“I realized that I didn’t have to fight anymore,” Garcia said. “I didn’t have to fight to fit in and I can just be myself.’ And I loved that, but people were scared of me.”


Experiencing his new life, Garcia fell back into some trouble but quickly realized that that was not who he had to be anymore. Getting his head on straight, Garcia needed to find an outlet for his aggression, so he joined any sport at the school he could.


Still having art in the back of his mind, Garcia would still sketch a bit but wanted to pursue football as far as he could.


“I wanted to go pro, but I realized there were no 5’11 offensive linemen,” Garcia said. “’So what’s next?’ I thought. Obviously, I’m not going to play football, so let me try this art stuff.”


Finally deciding to take a passion he had since he was young seriously, Garcia followed this new path to become an artist.


Slowly building up to his career in art, high school is where he found his initial jump into his art style. Always struggling with realism, Garcia struggled to find his style until he ran into some of Pablo Picasso’s art. The origin of his moniker “Siricasso,” Garcia pulled a great deal of inspiration from Picasso, specifically Picasso’s “Guernica.”


Finally clicking that he does not have to make realistic art, Garcia found an interest in cubism. Initially not wanting to paint and more interested in pen and ink, Picasso inspired him to try it out.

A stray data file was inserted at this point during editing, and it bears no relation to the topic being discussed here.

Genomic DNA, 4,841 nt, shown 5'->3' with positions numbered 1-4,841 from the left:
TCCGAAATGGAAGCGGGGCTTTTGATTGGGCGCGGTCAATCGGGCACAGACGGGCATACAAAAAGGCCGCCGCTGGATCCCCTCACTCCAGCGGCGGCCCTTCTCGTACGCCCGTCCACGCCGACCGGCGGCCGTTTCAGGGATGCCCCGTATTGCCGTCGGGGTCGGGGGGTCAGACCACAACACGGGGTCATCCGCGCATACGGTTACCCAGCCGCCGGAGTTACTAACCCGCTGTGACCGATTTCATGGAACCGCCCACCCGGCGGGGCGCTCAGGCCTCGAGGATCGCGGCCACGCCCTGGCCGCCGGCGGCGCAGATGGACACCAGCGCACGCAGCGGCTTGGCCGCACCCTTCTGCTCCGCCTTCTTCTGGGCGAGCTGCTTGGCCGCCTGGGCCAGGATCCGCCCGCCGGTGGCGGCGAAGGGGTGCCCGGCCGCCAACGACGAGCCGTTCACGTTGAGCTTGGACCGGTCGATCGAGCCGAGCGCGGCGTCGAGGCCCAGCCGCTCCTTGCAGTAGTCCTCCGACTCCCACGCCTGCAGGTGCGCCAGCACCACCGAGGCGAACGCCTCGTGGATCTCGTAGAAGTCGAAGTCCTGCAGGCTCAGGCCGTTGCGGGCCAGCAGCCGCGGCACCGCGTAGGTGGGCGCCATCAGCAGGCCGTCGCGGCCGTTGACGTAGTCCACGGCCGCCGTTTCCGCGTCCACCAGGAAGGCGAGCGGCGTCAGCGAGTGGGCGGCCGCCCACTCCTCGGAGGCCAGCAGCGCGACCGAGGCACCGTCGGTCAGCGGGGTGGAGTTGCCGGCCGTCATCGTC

Taking the next step in expressing himself, Garcia painted his own rendition of Guernica to express his upbringing.


All seeming good and living away from his family for a couple of years, Garcia’s family back in Eagle Pass bounced around until they finally moved up to Ames, bringing back problems from the past with his father.


Moving back with his family now in Ames, Garcia lived in a trailer with his family. Entering the last semester of his senior year of high school and with plans to further his education in art, Garcia’s father was arrested.


Carrying on with his plans to continue his education in art, Garcia had his eyes set on the Omaha Center of Arts. With his plans seeming set and nearing the end of his last semester at Ames high school, Garcia’s world was rocked when his mom was deported.


Coming home to find his father curled up crying in their home, his father broke the news to him. After being caught stealing, Garcia’s mom was arrested and had her papers revoked, resulting in her being deported.


While causing him a great deal of pain, Garcia knew he had to move forward. Slightly changing paths from the Omaha Center of Arts to Marshalltown Community College, Garcia met a man that would help him develop further in his path as an artist.


Meeting Tim Castle, Garcia found a place of belonging at Marshalltown Community College. Pursuing his art education there and finishing up, Garcia looked for his next path. Under the guidance of Tim Castle, Garcia looked around a couple of different universities, Iowa State being one of them.


However, he didn’t feel as if the program was for him and seeing the program as “a prison for artists” that would not allow him to keep his mindset as an artist, he crossed Iowa State off his list. Garcia next looked at the University of Northern Iowa and saw a completely different art program that he resonated with. Seeing a more creatively free environment, Garcia seriously considered attending their art program until settling on Des Moines Area Community College (DMACC) to study graphic design.


Learning new skills that he still uses to this day, DMACC served as a solid steppingstone into his path as an artist and entrepreneur.